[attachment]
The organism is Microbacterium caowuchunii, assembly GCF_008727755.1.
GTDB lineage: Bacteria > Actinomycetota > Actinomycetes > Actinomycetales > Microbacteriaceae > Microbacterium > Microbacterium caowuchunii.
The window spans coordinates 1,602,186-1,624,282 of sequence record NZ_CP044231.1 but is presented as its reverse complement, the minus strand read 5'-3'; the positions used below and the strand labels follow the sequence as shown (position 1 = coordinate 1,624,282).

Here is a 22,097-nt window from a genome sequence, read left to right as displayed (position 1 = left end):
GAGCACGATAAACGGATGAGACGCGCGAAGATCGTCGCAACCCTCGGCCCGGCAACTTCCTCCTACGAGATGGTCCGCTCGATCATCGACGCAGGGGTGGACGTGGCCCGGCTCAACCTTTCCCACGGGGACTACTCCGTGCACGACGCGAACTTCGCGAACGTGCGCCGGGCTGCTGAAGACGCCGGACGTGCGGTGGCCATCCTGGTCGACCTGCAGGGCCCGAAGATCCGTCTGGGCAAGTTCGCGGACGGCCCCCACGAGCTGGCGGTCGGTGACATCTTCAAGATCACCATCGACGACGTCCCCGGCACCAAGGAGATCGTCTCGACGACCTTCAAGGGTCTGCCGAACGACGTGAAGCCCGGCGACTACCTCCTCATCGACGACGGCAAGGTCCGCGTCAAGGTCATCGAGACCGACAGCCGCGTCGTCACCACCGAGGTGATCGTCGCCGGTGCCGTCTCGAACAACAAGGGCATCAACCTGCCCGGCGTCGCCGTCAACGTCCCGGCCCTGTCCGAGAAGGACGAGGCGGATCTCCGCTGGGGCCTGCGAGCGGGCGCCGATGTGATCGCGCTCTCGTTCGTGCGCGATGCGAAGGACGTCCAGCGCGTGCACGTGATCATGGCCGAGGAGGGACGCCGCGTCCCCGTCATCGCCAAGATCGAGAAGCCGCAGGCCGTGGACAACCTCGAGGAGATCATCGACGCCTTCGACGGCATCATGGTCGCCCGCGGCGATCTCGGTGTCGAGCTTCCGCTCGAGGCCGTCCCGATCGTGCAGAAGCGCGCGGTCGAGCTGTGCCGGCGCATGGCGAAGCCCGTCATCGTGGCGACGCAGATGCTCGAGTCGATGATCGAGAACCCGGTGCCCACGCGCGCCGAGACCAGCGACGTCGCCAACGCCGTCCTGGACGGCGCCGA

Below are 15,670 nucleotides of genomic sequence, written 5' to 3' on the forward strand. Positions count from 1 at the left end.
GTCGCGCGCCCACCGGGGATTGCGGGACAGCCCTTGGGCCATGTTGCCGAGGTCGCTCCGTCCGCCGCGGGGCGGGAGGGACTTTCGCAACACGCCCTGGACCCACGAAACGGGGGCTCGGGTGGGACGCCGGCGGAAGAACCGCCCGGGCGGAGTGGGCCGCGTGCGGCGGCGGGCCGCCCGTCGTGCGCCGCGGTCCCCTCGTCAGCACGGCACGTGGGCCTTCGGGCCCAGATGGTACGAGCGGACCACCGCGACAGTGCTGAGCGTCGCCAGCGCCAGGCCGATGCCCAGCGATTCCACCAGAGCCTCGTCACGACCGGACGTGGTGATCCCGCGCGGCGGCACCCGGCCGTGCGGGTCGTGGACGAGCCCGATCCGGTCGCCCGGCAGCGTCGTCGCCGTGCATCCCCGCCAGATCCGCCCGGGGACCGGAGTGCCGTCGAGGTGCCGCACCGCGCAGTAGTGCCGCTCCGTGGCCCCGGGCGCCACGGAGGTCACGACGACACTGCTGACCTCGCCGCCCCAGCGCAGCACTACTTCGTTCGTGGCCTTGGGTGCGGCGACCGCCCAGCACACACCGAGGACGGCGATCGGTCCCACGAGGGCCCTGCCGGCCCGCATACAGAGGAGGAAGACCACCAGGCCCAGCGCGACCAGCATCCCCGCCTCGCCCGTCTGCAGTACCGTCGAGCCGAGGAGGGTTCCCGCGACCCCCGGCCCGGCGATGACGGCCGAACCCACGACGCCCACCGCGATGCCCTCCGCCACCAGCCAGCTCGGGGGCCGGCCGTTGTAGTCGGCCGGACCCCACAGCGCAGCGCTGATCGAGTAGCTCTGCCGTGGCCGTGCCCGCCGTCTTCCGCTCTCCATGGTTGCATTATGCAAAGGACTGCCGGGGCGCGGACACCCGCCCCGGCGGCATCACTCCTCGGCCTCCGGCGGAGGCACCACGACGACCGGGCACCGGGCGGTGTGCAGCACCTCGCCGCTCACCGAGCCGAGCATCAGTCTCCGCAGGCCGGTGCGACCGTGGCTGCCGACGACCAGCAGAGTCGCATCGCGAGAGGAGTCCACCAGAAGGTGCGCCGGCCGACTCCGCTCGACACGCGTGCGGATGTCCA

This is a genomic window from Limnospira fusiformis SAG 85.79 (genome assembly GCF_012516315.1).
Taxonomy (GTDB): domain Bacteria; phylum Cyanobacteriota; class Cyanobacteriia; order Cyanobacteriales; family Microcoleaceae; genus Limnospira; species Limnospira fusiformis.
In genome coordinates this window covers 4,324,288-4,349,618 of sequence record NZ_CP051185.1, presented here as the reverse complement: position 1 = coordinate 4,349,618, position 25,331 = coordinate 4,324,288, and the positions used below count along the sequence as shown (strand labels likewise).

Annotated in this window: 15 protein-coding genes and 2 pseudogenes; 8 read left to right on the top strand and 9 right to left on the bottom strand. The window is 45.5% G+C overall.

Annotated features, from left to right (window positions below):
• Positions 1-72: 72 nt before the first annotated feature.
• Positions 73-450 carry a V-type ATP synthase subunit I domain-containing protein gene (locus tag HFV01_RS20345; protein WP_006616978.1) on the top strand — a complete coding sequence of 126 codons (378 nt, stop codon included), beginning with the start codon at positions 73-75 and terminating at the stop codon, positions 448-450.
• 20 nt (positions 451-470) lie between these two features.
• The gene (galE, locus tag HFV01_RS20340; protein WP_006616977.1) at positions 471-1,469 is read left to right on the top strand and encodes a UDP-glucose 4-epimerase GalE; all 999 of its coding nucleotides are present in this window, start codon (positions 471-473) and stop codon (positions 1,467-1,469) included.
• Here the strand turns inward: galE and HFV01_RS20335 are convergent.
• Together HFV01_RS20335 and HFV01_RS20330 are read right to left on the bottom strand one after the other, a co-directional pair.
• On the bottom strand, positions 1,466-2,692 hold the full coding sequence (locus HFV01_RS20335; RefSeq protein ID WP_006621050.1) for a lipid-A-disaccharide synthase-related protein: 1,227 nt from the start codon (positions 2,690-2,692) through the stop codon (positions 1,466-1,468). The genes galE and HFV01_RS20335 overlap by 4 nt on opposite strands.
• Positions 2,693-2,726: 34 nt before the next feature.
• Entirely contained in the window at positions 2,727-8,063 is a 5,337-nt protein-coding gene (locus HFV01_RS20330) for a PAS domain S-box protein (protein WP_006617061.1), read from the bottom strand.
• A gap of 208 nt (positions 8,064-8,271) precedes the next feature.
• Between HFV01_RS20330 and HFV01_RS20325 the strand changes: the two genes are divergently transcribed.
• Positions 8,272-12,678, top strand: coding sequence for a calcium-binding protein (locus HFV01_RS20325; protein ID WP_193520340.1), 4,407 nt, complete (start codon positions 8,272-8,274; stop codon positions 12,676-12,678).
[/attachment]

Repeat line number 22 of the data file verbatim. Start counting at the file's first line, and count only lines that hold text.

• A gap of 208 nt (positions 8,064-8,271) precedes the next feature.